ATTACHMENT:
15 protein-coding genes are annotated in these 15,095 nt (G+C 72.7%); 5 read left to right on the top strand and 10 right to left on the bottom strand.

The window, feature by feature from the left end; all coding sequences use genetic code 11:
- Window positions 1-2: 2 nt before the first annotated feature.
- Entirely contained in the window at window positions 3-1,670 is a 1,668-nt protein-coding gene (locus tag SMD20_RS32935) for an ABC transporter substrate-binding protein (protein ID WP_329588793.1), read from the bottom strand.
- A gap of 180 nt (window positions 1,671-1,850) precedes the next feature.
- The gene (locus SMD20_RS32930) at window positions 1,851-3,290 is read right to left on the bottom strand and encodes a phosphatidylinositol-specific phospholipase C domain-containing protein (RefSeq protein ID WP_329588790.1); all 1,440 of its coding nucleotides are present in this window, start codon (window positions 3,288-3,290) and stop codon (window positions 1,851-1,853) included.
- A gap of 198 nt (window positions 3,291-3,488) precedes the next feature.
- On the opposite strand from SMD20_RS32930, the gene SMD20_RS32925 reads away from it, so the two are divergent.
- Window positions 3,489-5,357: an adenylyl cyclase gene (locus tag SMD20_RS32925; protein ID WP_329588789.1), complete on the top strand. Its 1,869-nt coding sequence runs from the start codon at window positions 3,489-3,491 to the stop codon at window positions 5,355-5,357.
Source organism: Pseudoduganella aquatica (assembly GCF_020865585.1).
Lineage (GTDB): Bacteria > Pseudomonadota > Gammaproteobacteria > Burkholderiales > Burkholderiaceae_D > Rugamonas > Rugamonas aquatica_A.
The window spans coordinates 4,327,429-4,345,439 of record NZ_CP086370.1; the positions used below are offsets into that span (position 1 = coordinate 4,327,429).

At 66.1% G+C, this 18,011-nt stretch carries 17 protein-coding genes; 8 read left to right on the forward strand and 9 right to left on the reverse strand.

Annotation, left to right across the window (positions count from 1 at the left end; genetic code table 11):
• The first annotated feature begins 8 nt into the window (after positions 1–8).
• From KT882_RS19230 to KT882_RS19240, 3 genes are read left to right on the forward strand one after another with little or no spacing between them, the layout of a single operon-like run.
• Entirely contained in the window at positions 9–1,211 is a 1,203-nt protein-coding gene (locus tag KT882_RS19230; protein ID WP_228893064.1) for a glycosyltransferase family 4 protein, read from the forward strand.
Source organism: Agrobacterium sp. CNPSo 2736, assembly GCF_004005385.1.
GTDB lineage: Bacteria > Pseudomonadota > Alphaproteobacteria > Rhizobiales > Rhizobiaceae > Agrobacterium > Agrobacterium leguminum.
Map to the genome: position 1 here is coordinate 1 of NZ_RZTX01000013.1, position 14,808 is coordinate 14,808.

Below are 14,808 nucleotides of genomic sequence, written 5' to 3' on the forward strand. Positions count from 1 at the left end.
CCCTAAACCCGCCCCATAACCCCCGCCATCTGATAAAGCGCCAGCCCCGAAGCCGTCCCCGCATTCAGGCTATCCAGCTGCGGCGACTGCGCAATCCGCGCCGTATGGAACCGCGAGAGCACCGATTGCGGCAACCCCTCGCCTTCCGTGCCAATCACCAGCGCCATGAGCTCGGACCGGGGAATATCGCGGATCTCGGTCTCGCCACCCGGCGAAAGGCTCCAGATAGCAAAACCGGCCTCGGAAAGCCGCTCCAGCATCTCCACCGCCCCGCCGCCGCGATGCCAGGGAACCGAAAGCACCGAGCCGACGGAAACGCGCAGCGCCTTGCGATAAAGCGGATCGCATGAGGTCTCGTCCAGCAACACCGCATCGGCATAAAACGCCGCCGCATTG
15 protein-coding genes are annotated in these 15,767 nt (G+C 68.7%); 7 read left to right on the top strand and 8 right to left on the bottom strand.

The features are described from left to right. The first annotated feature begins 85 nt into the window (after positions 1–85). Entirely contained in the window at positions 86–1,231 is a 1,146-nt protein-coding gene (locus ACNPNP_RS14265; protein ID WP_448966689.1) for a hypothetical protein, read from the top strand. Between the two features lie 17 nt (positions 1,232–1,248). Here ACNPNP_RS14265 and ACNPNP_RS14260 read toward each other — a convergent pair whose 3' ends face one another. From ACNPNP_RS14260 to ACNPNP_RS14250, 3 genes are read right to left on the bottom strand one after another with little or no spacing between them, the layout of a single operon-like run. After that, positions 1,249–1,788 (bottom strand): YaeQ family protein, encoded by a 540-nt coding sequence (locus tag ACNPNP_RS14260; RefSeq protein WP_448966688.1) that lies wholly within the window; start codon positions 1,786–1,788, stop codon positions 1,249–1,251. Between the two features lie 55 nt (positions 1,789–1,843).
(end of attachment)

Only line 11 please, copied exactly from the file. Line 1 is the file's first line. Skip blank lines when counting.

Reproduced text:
Lineage (GTDB): Bacteria > Pseudomonadota > Gammaproteobacteria > Burkholderiales > Burkholderiaceae_D > Rugamonas > Rugamonas aquatica_A.